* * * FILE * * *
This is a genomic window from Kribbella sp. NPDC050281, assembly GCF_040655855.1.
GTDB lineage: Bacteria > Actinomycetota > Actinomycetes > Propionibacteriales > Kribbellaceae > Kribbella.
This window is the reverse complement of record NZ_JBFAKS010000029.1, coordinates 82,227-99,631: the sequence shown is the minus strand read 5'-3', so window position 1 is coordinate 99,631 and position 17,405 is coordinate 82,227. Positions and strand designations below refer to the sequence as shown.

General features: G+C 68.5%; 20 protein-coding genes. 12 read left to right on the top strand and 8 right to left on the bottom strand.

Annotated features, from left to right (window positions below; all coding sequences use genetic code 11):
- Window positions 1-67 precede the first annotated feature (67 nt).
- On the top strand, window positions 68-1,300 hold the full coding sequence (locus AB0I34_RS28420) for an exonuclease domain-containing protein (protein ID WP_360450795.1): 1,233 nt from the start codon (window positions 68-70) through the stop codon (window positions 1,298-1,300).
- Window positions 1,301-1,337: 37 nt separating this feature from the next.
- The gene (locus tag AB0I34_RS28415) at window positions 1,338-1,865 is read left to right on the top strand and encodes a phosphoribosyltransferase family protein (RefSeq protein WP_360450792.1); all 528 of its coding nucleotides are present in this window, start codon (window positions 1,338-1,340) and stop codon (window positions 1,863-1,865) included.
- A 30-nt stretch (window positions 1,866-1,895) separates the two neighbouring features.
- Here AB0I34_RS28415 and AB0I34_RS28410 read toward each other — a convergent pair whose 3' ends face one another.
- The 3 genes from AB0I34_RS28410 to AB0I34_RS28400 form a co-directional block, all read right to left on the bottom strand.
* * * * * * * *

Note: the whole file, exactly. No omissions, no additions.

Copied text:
This is a genomic window from Kribbella sp. NPDC050281, assembly GCF_040655855.1.
GTDB lineage: Bacteria > Actinomycetota > Actinomycetes > Propionibacteriales > Kribbellaceae > Kribbella.
This window is the reverse complement of record NZ_JBFAKS010000029.1, coordinates 82,227-99,631: the sequence shown is the minus strand read 5'-3', so window position 1 is coordinate 99,631 and position 17,405 is coordinate 82,227. Positions and strand designations below refer to the sequence as shown.

General features: G+C 68.5%; 20 protein-coding genes. 12 read left to right on the top strand and 8 right to left on the bottom strand.

Annotated features, from left to right (window positions below; all coding sequences use genetic code 11):
- Window positions 1-67 precede the first annotated feature (67 nt).
- On the top strand, window positions 68-1,300 hold the full coding sequence (locus AB0I34_RS28420) for an exonuclease domain-containing protein (protein ID WP_360450795.1): 1,233 nt from the start codon (window positions 68-70) through the stop codon (window positions 1,298-1,300).
- Window positions 1,301-1,337: 37 nt separating this feature from the next.
- The gene (locus tag AB0I34_RS28415) at window positions 1,338-1,865 is read left to right on the top strand and encodes a phosphoribosyltransferase family protein (RefSeq protein WP_360450792.1); all 528 of its coding nucleotides are present in this window, start codon (window positions 1,338-1,340) and stop codon (window positions 1,863-1,865) included.
- A 30-nt stretch (window positions 1,866-1,895) separates the two neighbouring features.
- Here AB0I34_RS28415 and AB0I34_RS28410 read toward each other — a convergent pair whose 3' ends face one another.
- The 3 genes from AB0I34_RS28410 to AB0I34_RS28400 form a co-directional block, all read right to left on the bottom strand.